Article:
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Research Projects

Organ-on-a-chip model of breast cancer bone metastases

Principal investigator: Martin KNIGHT (Queen Mary University of London)
Co-investigator(s): Stefaan VERBRUGGEN (Queen Mary University of London)
Funding source: CRUK and EPSRC
 Value: £268,700
 Start: 01-12-2020  /  End: 31-05-2023
Project schematic hypothesis
Background
A common site for invasive ductal carcinomas (IDC) metastasis is bone, affecting about 70%
of patients. Once metastasis to bone has occurred the five-year survival rate drops from
99% to 29%. How breast cancer metastasises to bone is poorly understood, partly because
of the lack of appropriate models. Organ-on-a-chip technology is a new branch of
bioengineering which may be used to accurately recapitulate bone metastasis by combining
multiple cell types in a microfluidic chip with circulating media and physiological
biomechanical forces. However a reliable breast cancer bone metastasis chip is currently not
available.

Aims
The aim of this study is to develop an organ-on-a-chip model of bone metastasis in breast
cancer and to use this to test the hypothesis that the interaction between cancer cells and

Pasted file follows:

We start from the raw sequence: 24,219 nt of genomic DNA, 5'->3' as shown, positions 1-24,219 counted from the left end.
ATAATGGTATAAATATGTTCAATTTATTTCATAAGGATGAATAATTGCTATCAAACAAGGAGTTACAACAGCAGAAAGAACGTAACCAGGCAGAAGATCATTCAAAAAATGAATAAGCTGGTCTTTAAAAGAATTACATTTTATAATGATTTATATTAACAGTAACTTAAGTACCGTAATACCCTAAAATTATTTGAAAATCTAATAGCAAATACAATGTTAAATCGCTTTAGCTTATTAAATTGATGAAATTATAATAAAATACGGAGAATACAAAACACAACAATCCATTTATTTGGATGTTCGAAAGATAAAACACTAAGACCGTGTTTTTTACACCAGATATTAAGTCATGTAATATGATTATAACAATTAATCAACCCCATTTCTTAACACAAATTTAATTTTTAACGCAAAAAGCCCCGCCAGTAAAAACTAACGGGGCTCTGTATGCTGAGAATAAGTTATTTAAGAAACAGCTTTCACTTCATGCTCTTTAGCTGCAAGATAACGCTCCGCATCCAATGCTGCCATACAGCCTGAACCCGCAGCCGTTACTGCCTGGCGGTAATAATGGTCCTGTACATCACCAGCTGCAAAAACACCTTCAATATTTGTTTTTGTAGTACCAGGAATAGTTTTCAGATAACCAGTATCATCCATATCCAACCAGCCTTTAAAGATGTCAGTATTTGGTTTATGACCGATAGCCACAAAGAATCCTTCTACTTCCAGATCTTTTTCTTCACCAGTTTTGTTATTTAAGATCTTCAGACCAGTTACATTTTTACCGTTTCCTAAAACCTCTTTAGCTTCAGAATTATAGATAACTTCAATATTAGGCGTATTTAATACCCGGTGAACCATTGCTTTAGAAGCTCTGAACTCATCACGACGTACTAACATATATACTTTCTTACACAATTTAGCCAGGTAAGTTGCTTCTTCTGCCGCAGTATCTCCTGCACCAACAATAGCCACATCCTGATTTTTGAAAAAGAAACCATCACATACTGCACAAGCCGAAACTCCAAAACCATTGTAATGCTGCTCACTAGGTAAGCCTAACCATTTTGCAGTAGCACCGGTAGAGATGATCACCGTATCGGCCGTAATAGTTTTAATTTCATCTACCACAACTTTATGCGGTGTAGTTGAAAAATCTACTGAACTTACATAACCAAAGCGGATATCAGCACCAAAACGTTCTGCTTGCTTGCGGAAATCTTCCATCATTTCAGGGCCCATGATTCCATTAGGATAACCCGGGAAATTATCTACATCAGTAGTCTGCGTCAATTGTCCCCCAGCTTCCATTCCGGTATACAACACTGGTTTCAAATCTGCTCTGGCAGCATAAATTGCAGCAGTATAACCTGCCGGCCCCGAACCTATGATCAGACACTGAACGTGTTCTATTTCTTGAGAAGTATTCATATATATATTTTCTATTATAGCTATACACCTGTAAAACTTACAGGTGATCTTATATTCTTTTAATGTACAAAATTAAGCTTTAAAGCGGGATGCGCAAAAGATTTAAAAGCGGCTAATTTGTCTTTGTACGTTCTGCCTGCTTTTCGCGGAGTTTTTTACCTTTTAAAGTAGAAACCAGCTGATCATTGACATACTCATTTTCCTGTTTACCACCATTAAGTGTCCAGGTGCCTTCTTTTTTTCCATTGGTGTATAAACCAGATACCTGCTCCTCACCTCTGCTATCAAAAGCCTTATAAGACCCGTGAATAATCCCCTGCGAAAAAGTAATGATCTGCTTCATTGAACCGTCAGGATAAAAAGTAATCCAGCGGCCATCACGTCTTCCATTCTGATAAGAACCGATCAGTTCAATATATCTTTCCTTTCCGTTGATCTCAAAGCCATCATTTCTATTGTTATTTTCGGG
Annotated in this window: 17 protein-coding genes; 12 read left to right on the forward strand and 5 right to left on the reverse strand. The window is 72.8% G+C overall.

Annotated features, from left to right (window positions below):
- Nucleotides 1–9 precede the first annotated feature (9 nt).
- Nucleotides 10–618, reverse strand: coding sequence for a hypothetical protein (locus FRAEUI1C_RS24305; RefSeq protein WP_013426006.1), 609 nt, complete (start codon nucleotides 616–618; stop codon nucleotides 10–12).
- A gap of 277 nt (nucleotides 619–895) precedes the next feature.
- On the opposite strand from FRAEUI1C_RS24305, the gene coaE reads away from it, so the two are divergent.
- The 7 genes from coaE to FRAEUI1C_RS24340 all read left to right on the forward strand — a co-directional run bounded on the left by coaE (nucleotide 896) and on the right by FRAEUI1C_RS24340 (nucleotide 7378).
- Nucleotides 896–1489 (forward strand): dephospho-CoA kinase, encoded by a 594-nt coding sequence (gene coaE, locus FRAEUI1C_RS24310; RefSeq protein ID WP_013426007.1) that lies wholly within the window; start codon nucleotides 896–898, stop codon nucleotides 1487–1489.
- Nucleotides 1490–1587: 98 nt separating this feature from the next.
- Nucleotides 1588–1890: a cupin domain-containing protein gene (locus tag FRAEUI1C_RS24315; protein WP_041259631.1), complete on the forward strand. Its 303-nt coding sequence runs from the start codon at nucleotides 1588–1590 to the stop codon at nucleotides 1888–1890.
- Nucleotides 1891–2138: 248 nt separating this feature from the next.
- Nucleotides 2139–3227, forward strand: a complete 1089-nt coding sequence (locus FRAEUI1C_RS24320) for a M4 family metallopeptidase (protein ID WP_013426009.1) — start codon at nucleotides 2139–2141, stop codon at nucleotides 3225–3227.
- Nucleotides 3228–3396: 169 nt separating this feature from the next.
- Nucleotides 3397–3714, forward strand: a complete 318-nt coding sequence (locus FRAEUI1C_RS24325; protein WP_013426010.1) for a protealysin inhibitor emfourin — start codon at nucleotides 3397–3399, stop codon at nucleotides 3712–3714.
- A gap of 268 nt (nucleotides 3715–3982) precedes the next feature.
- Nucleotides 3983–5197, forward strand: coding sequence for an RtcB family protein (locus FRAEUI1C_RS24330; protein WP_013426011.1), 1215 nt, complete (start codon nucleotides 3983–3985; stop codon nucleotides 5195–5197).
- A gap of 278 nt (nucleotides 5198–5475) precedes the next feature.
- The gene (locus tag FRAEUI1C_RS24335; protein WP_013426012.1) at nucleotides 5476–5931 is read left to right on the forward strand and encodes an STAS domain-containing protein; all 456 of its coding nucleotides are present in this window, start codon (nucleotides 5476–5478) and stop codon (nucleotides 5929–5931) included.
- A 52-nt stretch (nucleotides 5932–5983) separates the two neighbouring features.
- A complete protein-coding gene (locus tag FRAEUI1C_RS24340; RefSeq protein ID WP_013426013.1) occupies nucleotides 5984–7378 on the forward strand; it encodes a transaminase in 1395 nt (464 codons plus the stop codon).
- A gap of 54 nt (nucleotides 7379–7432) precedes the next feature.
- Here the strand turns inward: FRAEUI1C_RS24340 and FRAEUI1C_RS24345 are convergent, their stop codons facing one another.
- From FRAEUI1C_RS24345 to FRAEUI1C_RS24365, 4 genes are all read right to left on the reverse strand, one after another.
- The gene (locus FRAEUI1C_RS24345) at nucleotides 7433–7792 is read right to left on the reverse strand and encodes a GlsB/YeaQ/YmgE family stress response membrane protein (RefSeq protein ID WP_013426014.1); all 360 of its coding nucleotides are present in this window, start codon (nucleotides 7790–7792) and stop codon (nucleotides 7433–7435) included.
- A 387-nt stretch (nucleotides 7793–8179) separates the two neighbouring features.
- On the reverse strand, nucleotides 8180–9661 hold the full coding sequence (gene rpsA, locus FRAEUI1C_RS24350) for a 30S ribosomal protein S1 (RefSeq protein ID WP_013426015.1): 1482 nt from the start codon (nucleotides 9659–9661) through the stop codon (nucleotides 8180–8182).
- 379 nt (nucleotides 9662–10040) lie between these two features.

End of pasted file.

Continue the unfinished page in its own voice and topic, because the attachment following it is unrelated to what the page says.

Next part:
osteocytes controls the metastatic niche and tumour development. We hypothesize that this
process is regulated by physiological biomechanical loading of bone and osteocyte primary
cilia.

Methods
In partnership with the company Emulate Inc., we will develop a specialised organ-on-a-chip
model using microfluidic platform technology coupled with optimised biomechanical loading
of the different bone cell types in co-culture with breast cancer cells maintained in a 3D
matrix. We will characterise this new model and validate it against known chemotherapeutics
in terms of phenotypic stability, cancer cell proliferation, migration and invasion and bone
formation and remodelling. To test our hypothesis we will examine cancer cell behaviour with
and without bone cells and mechanical loading. We will then quantify cancer cell behaviour
following treatment with siRNA and pathway antagonists to disrupt osteocyte ciliogenesis
and regulation by cancer cells within the chip. Finally we will test the effect of pharmaceutical
regulation of osteocyte cilia to identify the potential of novel ciliotherapy for treatment of bone
metastasis.

How the results of this research will be used
The project will deliver novel organ-on-a-chip technology for investigating bone metastasis in
breast cancer and will be used here to examine the hypothesis that bone cells regulate
metastasis in response to mechanical loading and modulated by changes in primary cilia.
This is likely to be transferable to other cancers involving bone metastasis and may lead to
novel ciliotherapies. The chip may also be modified for use with autologous cells making it
suitable for personalised medicine therapies and will provide a scalable platform for testing
new cancer therapeutics.